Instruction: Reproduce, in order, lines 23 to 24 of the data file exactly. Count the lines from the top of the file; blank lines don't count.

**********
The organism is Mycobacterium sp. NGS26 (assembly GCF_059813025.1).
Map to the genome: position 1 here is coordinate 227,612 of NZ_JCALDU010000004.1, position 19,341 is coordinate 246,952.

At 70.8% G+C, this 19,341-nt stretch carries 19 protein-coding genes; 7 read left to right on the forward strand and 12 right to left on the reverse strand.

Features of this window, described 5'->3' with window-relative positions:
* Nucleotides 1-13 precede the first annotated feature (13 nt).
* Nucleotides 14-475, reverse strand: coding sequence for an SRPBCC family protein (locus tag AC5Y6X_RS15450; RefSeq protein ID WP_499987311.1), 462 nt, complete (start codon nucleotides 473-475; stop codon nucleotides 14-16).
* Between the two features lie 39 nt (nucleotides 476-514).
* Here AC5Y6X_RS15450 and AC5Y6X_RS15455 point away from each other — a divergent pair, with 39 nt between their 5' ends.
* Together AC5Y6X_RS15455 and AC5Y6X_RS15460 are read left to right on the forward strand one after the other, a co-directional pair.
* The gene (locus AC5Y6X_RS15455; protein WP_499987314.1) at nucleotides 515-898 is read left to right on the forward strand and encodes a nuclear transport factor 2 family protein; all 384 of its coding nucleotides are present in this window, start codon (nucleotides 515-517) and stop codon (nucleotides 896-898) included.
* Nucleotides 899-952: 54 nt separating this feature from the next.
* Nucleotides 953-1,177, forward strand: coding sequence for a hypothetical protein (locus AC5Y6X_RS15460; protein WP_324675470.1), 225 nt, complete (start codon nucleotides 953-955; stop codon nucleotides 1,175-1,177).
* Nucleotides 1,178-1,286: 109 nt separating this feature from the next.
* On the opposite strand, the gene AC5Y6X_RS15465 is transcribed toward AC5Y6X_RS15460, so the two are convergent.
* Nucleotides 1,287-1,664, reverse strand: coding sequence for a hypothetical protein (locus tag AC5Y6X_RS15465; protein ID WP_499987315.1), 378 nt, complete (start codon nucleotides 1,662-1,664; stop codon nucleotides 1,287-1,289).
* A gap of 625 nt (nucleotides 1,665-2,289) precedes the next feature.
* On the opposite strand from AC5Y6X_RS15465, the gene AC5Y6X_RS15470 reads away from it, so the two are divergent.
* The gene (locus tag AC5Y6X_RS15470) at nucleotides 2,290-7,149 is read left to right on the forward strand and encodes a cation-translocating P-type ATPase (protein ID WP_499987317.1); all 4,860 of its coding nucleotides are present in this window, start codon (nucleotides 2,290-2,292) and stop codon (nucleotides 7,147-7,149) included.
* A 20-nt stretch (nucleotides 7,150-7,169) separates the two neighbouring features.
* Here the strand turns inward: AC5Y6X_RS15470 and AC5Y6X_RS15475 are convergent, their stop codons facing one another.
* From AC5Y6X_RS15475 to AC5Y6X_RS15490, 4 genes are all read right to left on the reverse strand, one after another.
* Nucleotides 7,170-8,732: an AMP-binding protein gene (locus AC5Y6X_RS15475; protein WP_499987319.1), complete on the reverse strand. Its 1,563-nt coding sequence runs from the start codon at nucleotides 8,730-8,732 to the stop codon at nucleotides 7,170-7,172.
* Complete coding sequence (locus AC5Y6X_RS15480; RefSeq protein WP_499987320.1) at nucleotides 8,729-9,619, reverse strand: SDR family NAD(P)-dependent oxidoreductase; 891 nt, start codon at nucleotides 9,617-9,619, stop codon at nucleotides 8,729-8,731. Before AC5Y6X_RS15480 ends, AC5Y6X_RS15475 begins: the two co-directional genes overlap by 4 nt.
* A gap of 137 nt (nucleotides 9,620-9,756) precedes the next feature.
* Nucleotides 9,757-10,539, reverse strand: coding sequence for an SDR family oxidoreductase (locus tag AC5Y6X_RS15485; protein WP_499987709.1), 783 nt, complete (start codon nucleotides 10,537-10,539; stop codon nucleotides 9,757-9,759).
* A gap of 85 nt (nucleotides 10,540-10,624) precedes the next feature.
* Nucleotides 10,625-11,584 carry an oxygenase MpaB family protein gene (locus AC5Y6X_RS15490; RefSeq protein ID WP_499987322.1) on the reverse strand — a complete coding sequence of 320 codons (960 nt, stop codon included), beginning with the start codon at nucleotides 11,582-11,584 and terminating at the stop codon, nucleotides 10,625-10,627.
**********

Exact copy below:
* Complete coding sequence (locus AC5Y6X_RS15480; RefSeq protein WP_499987320.1) at nucleotides 8,729-9,619, reverse strand: SDR family NAD(P)-dependent oxidoreductase; 891 nt, start codon at nucleotides 9,617-9,619, stop codon at nucleotides 8,729-8,731. Before AC5Y6X_RS15480 ends, AC5Y6X_RS15475 begins: the two co-directional genes overlap by 4 nt.
* A gap of 137 nt (nucleotides 9,620-9,756) precedes the next feature.